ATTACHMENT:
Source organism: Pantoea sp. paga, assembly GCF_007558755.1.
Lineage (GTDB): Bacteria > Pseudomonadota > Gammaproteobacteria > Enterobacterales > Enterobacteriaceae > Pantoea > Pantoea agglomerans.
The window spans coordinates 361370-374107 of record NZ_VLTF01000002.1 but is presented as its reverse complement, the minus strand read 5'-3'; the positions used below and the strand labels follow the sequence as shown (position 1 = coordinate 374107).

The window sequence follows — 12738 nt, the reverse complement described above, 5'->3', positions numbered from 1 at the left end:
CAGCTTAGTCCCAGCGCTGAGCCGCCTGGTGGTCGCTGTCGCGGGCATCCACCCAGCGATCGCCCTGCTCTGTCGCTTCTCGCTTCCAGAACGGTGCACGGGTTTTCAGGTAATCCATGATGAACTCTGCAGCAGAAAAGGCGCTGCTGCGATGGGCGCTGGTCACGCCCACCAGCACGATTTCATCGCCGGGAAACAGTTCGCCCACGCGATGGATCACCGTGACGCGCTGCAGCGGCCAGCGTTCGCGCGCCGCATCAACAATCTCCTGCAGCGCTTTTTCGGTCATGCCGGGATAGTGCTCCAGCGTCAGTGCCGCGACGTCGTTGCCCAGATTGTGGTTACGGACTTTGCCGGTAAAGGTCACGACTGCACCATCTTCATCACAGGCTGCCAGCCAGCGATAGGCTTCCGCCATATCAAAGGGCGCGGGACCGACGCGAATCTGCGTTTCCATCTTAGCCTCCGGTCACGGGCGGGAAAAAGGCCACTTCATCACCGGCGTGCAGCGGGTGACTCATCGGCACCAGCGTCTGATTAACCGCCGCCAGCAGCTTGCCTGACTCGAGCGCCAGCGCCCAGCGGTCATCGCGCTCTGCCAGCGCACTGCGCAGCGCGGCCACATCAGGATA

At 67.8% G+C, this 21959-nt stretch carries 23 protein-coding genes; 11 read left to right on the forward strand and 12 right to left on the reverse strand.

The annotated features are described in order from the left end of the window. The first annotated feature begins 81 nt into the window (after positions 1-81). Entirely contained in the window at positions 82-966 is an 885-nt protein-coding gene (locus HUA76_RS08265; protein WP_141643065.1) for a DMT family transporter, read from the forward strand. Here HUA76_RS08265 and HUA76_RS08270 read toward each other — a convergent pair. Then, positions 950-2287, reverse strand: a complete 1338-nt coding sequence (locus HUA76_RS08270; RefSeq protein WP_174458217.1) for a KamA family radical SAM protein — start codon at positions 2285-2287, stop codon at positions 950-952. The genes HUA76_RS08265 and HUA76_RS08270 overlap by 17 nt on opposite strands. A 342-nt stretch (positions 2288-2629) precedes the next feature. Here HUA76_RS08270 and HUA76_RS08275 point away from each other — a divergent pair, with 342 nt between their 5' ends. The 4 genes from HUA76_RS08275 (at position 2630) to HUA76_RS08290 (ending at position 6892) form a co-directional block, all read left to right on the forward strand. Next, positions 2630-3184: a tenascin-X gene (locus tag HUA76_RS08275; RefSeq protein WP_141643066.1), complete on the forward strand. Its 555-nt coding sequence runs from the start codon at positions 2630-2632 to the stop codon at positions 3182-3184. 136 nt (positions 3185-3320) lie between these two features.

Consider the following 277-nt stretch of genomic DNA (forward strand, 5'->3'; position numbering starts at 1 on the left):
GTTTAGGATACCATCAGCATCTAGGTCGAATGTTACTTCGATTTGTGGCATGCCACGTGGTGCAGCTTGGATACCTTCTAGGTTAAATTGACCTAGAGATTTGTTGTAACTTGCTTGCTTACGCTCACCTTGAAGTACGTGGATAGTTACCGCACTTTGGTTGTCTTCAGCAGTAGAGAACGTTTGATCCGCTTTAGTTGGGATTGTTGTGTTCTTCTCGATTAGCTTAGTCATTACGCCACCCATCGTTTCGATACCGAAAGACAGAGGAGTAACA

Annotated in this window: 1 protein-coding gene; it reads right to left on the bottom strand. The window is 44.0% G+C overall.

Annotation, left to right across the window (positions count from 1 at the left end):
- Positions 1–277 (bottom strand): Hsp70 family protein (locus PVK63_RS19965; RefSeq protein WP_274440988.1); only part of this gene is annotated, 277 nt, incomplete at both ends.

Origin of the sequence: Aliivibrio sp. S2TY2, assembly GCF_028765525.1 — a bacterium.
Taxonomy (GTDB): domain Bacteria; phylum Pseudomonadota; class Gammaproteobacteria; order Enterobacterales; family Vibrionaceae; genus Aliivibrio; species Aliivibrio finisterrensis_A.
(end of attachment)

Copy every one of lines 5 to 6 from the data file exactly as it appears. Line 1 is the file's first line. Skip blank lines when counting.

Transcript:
CAGCTTAGTCCCAGCGCTGAGCCGCCTGGTGGTCGCTGTCGCGGGCATCCACCCAGCGATCGCCCTGCTCTGTCGCTTCTCGCTTCCAGAACGGTGCACGGGTTTTCAGGTAATCCATGATGAACTCTGCAGCAGAAAAGGCGCTGCTGCGATGGGCGCTGGTCACGCCCACCAGCACGATTTCATCGCCGGGAAACAGTTCGCCCACGCGATGGATCACCGTGACGCGCTGCAGCGGCCAGCGTTCGCGCGCCGCATCAACAATCTCCTGCAGCGCTTTTTCGGTCATGCCGGGATAGTGCTCCAGCGTCAGTGCCGCGACGTCGTTGCCCAGATTGTGGTTACGGACTTTGCCGGTAAAGGTCACGACTGCACCATCTTCATCACAGGCTGCCAGCCAGCGATAGGCTTCCGCCATATCAAAGGGCGCGGGACCGACGCGAATCTGCGTTTCCATCTTAGCCTCCGGTCACGGGCGGGAAAAAGGCCACTTCATCACCGGCGTGCAGCGGGTGACTCATCGGCACCAGCGTCTGATTAACCGCCGCCAGCAGCTTGCCTGACTCGAGCGCCAGCGCCCAGCGGTCATCGCGCTCTGCCAGCGCACTGCGCAGCGCGGCCACATCAGGATA

At 67.8% G+C, this 21959-nt stretch carries 23 protein-coding genes; 11 read left to right on the forward strand and 12 right to left on the reverse strand.